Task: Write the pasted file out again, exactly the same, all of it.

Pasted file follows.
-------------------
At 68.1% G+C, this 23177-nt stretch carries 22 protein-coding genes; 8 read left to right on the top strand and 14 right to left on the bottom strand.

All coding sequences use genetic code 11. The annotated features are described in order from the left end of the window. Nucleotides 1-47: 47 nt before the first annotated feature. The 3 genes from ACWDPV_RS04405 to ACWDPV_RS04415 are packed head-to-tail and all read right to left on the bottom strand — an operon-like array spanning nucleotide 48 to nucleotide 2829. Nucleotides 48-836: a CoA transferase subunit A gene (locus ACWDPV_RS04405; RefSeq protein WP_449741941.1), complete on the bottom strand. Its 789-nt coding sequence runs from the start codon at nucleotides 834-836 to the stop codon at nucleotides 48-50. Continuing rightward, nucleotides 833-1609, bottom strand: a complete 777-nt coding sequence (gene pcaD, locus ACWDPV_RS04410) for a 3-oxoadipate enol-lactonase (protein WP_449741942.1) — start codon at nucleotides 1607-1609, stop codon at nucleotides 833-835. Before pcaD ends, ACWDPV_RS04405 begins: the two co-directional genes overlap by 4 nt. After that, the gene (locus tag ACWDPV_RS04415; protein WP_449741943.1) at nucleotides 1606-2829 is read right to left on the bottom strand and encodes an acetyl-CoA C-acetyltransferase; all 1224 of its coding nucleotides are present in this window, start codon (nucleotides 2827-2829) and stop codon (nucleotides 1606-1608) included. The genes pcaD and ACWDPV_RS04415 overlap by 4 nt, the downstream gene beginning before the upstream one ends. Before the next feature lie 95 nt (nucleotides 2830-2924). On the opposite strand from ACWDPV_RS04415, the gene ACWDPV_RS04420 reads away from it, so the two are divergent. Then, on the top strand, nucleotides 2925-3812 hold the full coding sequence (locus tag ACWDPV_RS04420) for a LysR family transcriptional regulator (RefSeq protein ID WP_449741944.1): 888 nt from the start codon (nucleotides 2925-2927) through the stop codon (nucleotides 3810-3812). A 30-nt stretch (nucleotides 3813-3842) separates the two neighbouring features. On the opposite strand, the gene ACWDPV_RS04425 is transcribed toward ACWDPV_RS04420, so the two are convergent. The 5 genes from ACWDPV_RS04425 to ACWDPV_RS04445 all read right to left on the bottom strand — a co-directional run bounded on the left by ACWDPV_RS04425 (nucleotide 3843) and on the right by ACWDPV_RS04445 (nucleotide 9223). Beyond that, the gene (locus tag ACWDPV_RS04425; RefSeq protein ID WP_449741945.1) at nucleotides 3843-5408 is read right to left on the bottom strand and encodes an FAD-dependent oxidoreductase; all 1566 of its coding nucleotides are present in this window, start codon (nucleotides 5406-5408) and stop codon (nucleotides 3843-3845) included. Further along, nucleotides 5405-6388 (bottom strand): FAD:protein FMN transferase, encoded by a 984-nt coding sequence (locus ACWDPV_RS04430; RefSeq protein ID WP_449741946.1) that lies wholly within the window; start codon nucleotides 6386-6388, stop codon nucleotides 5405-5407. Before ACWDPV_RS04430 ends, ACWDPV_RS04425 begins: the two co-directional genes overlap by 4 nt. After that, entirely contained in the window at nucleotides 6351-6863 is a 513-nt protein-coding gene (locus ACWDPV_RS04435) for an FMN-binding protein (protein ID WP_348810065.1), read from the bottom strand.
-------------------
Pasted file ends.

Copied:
At 68.1% G+C, this 23177-nt stretch carries 22 protein-coding genes; 8 read left to right on the top strand and 14 right to left on the bottom strand.

All coding sequences use genetic code 11. The annotated features are described in order from the left end of the window. Nucleotides 1-47: 47 nt before the first annotated feature. The 3 genes from ACWDPV_RS04405 to ACWDPV_RS04415 are packed head-to-tail and all read right to left on the bottom strand — an operon-like array spanning nucleotide 48 to nucleotide 2829. Nucleotides 48-836: a CoA transferase subunit A gene (locus ACWDPV_RS04405; RefSeq protein WP_449741941.1), complete on the bottom strand. Its 789-nt coding sequence runs from the start codon at nucleotides 834-836 to the stop codon at nucleotides 48-50. Continuing rightward, nucleotides 833-1609, bottom strand: a complete 777-nt coding sequence (gene pcaD, locus ACWDPV_RS04410) for a 3-oxoadipate enol-lactonase (protein WP_449741942.1) — start codon at nucleotides 1607-1609, stop codon at nucleotides 833-835. Before pcaD ends, ACWDPV_RS04405 begins: the two co-directional genes overlap by 4 nt. After that, the gene (locus tag ACWDPV_RS04415; protein WP_449741943.1) at nucleotides 1606-2829 is read right to left on the bottom strand and encodes an acetyl-CoA C-acetyltransferase; all 1224 of its coding nucleotides are present in this window, start codon (nucleotides 2827-2829) and stop codon (nucleotides 1606-1608) included. The genes pcaD and ACWDPV_RS04415 overlap by 4 nt, the downstream gene beginning before the upstream one ends. Before the next feature lie 95 nt (nucleotides 2830-2924). On the opposite strand from ACWDPV_RS04415, the gene ACWDPV_RS04420 reads away from it, so the two are divergent. Then, on the top strand, nucleotides 2925-3812 hold the full coding sequence (locus tag ACWDPV_RS04420) for a LysR family transcriptional regulator (RefSeq protein ID WP_449741944.1): 888 nt from the start codon (nucleotides 2925-2927) through the stop codon (nucleotides 3810-3812). A 30-nt stretch (nucleotides 3813-3842) separates the two neighbouring features. On the opposite strand, the gene ACWDPV_RS04425 is transcribed toward ACWDPV_RS04420, so the two are convergent. The 5 genes from ACWDPV_RS04425 to ACWDPV_RS04445 all read right to left on the bottom strand — a co-directional run bounded on the left by ACWDPV_RS04425 (nucleotide 3843) and on the right by ACWDPV_RS04445 (nucleotide 9223). Beyond that, the gene (locus tag ACWDPV_RS04425; RefSeq protein ID WP_449741945.1) at nucleotides 3843-5408 is read right to left on the bottom strand and encodes an FAD-dependent oxidoreductase; all 1566 of its coding nucleotides are present in this window, start codon (nucleotides 5406-5408) and stop codon (nucleotides 3843-3845) included. Further along, nucleotides 5405-6388 (bottom strand): FAD:protein FMN transferase, encoded by a 984-nt coding sequence (locus ACWDPV_RS04430; RefSeq protein ID WP_449741946.1) that lies wholly within the window; start codon nucleotides 6386-6388, stop codon nucleotides 5405-5407. Before ACWDPV_RS04430 ends, ACWDPV_RS04425 begins: the two co-directional genes overlap by 4 nt. After that, entirely contained in the window at nucleotides 6351-6863 is a 513-nt protein-coding gene (locus ACWDPV_RS04435) for an FMN-binding protein (protein ID WP_348810065.1), read from the bottom strand.